In the midst of this, I do find it hard to switch my attention whole-heartedly to something else - even in zazen I am often unravelling little related puzzles and remembering that we needed a doorwatch for this morning, that I should email Teah to see what she wants to do for noon service, and whether we should do the meal chants for our silent meals. Nonetheless, I also spent a couple of hours this afternoon at a meeting planning for the Soundwave concert on August 25th, which promises to be every bit as fabulous as the Bold Italic event last year.
Today I will be wrapping up the lists, and also trying to find some space to think about the ceremonies involved in the August 13th anniversary celebration, for which I might be wearing many hats - ino, photographer, sound recorder.
I was typing this before going to bed, and then the power went out in the whole block. Luckily it was not quite dark out, and a few residents were milling about downstairs wondering if there was aything we could do. Typing the end of this by the glow of my bicycle light, it seemed that going to bed was the most sensible idea.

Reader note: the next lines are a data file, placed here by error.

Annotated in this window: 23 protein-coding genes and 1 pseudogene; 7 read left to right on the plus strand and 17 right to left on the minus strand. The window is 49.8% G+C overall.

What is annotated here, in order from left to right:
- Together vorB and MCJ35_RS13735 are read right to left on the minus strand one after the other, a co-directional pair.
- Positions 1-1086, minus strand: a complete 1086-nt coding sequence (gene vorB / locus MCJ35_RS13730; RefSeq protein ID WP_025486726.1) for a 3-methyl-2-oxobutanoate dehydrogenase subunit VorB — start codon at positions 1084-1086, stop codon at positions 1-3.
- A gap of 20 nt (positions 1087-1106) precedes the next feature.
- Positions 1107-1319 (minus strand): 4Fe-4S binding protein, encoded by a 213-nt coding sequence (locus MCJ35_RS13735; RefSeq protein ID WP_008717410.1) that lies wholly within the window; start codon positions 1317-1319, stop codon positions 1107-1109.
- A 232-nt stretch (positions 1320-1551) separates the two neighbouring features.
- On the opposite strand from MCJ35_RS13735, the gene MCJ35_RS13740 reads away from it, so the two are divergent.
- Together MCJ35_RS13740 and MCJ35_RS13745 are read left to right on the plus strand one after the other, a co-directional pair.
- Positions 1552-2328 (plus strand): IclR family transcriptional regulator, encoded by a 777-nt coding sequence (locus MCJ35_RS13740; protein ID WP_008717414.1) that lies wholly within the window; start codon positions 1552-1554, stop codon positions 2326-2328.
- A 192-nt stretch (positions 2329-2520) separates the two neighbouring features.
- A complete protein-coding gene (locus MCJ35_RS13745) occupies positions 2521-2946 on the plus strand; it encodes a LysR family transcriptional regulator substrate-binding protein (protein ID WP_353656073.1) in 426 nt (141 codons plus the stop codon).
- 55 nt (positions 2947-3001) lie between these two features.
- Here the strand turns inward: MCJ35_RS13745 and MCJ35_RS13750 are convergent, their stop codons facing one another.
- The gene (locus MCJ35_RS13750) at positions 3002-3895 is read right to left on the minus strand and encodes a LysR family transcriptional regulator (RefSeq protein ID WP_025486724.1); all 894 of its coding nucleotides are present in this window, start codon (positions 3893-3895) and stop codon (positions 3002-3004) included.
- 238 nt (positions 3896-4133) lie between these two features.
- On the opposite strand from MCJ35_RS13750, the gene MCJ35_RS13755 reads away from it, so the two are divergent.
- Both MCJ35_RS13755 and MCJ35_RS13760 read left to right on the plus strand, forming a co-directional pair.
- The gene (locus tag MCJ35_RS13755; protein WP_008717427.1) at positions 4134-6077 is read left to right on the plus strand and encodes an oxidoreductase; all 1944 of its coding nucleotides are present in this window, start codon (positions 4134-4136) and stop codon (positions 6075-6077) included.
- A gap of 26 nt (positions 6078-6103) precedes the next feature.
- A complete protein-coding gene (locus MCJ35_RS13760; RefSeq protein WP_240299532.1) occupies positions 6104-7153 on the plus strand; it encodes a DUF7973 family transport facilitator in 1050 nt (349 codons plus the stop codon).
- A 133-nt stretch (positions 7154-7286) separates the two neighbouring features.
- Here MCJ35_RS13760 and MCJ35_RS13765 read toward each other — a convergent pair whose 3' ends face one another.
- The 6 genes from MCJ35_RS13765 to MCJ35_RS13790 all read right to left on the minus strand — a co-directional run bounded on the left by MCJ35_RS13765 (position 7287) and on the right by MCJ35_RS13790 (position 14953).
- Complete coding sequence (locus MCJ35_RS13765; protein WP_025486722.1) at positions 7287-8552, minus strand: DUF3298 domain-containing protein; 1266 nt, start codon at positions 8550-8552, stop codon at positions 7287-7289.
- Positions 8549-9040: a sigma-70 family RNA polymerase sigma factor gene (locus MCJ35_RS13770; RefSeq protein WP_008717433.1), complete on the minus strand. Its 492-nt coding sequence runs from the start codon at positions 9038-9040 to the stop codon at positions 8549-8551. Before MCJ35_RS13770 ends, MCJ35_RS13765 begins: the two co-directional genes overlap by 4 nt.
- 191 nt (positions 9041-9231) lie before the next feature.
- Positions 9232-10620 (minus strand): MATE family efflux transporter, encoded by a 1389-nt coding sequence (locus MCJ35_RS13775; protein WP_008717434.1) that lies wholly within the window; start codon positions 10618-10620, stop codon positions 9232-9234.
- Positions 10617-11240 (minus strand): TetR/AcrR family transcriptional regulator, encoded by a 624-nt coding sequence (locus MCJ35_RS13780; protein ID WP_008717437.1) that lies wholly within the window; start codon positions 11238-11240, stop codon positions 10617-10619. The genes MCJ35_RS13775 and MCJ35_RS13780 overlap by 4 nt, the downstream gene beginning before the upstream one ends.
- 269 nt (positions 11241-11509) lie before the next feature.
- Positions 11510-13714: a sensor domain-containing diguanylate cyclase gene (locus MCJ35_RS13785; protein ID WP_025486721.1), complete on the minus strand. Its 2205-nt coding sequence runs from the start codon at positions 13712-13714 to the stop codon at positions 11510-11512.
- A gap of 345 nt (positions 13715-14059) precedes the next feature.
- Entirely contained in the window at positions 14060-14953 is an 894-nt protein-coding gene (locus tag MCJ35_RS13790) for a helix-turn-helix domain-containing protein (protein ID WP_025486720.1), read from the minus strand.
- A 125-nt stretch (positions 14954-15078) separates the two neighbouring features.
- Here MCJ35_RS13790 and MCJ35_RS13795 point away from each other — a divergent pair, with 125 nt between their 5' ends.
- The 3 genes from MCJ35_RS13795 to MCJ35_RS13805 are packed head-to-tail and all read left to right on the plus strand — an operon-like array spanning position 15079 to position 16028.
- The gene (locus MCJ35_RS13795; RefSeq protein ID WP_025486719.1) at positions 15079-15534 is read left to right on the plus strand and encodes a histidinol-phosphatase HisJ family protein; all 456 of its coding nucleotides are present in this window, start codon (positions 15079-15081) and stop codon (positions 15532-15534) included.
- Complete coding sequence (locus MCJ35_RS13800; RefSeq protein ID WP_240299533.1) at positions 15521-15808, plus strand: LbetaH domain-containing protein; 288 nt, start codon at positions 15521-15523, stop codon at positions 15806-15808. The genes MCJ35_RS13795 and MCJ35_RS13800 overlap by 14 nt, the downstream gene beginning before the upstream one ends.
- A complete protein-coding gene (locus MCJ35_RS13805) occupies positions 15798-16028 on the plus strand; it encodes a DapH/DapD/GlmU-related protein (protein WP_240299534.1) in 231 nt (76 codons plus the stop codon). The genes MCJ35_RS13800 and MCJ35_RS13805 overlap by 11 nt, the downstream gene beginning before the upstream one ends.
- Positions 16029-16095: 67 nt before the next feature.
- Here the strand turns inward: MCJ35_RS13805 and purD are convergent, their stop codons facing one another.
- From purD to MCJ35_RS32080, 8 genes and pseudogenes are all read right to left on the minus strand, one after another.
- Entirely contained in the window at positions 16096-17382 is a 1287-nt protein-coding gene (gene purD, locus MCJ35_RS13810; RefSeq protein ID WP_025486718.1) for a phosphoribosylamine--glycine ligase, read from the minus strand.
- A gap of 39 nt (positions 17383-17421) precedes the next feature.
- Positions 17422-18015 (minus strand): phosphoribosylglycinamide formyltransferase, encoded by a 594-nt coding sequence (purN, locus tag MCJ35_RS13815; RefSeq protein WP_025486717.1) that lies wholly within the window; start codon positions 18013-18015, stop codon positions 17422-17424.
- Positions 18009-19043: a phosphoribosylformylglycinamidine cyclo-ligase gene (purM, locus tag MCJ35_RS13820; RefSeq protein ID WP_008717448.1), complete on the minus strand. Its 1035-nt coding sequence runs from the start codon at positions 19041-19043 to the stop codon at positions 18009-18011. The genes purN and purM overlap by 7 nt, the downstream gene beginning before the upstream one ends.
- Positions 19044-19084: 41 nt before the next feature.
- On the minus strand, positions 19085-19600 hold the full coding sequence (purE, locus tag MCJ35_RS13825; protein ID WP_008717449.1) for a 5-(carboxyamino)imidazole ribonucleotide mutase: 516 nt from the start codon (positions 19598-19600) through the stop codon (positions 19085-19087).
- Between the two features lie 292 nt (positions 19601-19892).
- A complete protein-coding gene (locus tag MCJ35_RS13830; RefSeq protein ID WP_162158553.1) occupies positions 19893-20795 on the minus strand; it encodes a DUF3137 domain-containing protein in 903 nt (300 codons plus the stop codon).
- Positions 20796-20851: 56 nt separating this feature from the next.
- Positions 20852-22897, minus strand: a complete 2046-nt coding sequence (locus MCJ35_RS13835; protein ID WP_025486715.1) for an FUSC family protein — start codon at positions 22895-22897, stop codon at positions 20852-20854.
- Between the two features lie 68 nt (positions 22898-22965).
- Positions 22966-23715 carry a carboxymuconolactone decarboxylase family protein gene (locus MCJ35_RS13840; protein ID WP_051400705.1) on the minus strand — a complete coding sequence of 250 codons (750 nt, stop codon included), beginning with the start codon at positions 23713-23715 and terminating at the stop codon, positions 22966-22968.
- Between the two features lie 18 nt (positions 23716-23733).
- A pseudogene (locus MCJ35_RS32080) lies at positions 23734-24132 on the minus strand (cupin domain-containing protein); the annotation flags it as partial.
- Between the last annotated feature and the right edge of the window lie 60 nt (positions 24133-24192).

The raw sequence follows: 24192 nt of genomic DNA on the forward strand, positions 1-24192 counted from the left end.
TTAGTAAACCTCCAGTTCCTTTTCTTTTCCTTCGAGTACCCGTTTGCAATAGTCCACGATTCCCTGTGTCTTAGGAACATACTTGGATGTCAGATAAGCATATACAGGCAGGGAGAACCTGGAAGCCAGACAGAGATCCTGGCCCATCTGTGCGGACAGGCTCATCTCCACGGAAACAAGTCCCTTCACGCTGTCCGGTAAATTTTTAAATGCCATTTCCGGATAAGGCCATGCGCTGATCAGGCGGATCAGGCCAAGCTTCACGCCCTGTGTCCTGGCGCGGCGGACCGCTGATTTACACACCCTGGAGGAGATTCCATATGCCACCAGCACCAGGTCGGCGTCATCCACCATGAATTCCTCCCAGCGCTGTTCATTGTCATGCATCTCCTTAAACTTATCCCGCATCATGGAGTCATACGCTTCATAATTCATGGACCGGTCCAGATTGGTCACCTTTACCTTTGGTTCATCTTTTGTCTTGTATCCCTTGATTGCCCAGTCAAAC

Wednesday, July 11, 2012


San Francisco is of course famous for the singularity of its weather. There are long stretches in the summer when it can be grey all day. This week we have been starting grey and getting brighter, with the fog closing in during the evening; today the sun was out from the off. It has been warm to sit in the courtyard at lunch time, but we all know that the fog could be encroaching even to the top of the block on Page Street. Sometimes you can head west and it will start at the entrance to Golden Gate Park; other times you can be almost to the beach and suddenly there it is. Today was one of those days, though I wasn't heading to the beach, just a midweek spin on the bike to clear my head and test my legs. From Twin Peaks I could see the fog rolling over the bridge and hovering over the ocean.